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System: Socialized medicine, with universal coverage and government-owned hospitals

Reform: In 2003, "President for Life" Saparmurat Niyazov decided that poor, landlocked Turkmenistan's medical costs were too high and that its healthcare system urgently needed reform. The country had already suffered from a shortage of doctors, and the only qualified ones were in cities, Niyazov said on a public radio address.

So, in a frankly insane healthcare reform effort, he restricted the public's access to care by replacing up to 15,000 doctors and nurses with unqualified military conscripts. The next year, he ordered hospitals and clinics outside of the capital, Ashgabat, to close -- even though the vast proportion of Turkmenistan's population lives in rural areas. The BBC quoted him as saying, "Why do we need such hospitals? If people are ill, they can come to Ashgabat." He also implemented fees and created an "unofficial" ban on the diagnosis of certain communicable diseases, like hepatitis.

As a result, an epidemic of the bubonic plague reportedly broke out (Turkmenistan's highly secretive government does not allow in organizations like the WHO) and existing rashes of AIDS, hepatitis, and tuberculosis worsened. At the time of Niyazov's death from a cardiac infarction in 2006, Turkmenistan had one of the lowest life expectancies in Asia -- less than 60 years.

Only after Niyazov's death did the edicts end and hospitals reopen -- dentist-turned-President Kurbanguly Berdymukhamedov even performed an operation himself at an opening ceremony -- though fatalities from easily treatable conditions remain woefully high in this impoverished country.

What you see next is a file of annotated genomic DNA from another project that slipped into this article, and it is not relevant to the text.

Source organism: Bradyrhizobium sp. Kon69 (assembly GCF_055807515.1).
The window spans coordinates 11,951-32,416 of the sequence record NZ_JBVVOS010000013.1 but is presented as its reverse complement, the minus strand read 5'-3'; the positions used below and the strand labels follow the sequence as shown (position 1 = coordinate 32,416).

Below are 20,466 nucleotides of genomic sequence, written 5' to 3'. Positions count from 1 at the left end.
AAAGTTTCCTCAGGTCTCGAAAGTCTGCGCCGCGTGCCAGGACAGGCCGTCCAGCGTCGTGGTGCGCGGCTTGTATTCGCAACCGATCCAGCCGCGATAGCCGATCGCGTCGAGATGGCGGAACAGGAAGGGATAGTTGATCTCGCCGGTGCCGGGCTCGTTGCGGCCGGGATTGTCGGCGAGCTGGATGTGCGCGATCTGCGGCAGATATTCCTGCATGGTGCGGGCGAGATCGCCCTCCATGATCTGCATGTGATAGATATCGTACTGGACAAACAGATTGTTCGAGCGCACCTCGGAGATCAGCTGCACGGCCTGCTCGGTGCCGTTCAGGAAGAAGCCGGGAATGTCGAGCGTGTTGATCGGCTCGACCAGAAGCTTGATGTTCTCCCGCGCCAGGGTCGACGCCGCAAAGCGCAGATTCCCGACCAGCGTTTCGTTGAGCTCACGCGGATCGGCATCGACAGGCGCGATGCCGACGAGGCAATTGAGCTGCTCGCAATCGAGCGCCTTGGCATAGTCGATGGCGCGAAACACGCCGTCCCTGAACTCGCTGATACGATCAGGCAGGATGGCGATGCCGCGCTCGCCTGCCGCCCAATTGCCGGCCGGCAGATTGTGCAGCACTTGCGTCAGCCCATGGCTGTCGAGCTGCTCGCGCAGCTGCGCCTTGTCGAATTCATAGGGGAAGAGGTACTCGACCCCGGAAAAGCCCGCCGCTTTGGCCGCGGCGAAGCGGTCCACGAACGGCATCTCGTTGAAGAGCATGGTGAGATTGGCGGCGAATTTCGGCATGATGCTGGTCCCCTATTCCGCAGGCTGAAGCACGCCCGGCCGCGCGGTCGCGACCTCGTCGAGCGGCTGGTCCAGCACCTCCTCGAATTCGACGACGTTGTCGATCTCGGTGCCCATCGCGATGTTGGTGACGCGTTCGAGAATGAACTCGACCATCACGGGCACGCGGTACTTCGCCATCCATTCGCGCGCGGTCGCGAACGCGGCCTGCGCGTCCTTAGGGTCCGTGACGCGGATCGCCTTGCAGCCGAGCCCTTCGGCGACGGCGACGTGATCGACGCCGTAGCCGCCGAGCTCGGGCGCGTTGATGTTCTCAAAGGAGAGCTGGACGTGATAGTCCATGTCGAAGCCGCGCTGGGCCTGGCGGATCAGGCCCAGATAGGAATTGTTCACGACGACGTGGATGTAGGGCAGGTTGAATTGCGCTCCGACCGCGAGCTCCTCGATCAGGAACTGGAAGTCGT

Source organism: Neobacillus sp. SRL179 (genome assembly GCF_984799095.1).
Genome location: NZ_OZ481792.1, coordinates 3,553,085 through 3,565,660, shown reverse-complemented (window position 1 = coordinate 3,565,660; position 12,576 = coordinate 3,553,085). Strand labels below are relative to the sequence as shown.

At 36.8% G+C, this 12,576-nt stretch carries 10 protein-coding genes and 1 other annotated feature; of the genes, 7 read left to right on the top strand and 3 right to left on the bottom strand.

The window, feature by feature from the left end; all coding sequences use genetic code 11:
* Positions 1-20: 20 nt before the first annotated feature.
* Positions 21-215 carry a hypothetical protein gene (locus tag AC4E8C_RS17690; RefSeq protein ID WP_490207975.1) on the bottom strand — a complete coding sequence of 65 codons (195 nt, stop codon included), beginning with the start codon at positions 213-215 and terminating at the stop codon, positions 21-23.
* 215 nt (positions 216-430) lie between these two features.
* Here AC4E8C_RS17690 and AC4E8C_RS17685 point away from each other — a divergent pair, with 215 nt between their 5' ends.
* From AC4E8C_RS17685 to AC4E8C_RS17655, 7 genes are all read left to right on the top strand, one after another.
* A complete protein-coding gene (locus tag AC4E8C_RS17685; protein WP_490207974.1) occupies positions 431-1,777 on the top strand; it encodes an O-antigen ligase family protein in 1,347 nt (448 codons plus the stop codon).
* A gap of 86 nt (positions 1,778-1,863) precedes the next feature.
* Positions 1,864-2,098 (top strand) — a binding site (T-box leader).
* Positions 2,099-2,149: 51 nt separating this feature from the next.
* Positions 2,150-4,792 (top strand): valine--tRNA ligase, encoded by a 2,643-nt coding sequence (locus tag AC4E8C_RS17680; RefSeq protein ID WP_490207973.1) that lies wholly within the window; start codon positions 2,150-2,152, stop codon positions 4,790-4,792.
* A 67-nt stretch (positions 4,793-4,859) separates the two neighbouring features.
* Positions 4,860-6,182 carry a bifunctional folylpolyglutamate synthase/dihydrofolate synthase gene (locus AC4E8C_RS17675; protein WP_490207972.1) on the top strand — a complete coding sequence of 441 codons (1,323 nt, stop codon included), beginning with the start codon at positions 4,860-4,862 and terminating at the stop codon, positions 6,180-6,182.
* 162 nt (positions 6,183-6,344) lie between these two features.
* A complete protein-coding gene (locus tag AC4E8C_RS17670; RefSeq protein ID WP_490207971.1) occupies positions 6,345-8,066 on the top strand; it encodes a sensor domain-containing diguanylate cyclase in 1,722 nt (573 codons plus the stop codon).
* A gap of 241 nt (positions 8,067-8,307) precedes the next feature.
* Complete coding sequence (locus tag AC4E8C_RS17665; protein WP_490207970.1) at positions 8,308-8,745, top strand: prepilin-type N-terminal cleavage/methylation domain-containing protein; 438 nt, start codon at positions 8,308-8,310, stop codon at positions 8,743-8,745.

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System: Employer-based private coverage, with an under-regulated private insurance market, and
government-subsidized public plans for the poor, elderly, and disabled

Reform: The United States has the rare distinction of being both one of the world's richest countries and having one of its least-functional health care systems.

Americans spend around one in every six dollars on healthcare. But, in aggregate, they're not getting much bang for their buck. People in the United States are as likely to die from diseases like lung cancer as citizens in all OECD countries - which, on average, spend less than half as much per capita. Some 47 million lack any health insurance coverage. An estimated 600,000 people file for bankruptcy every year because they cannot pay their medical expenses. Indeed, the United States is the only rich country without universal coverage.

The U.S. government has repeatedly tried to create a more coherent plan and to make sure more Americans are insured. Reformers have scored piecemeal victories -- such as the 1997 creation of the State Children's Health Insurance Plan, or Massachusetts' recent implementation of universal coverage.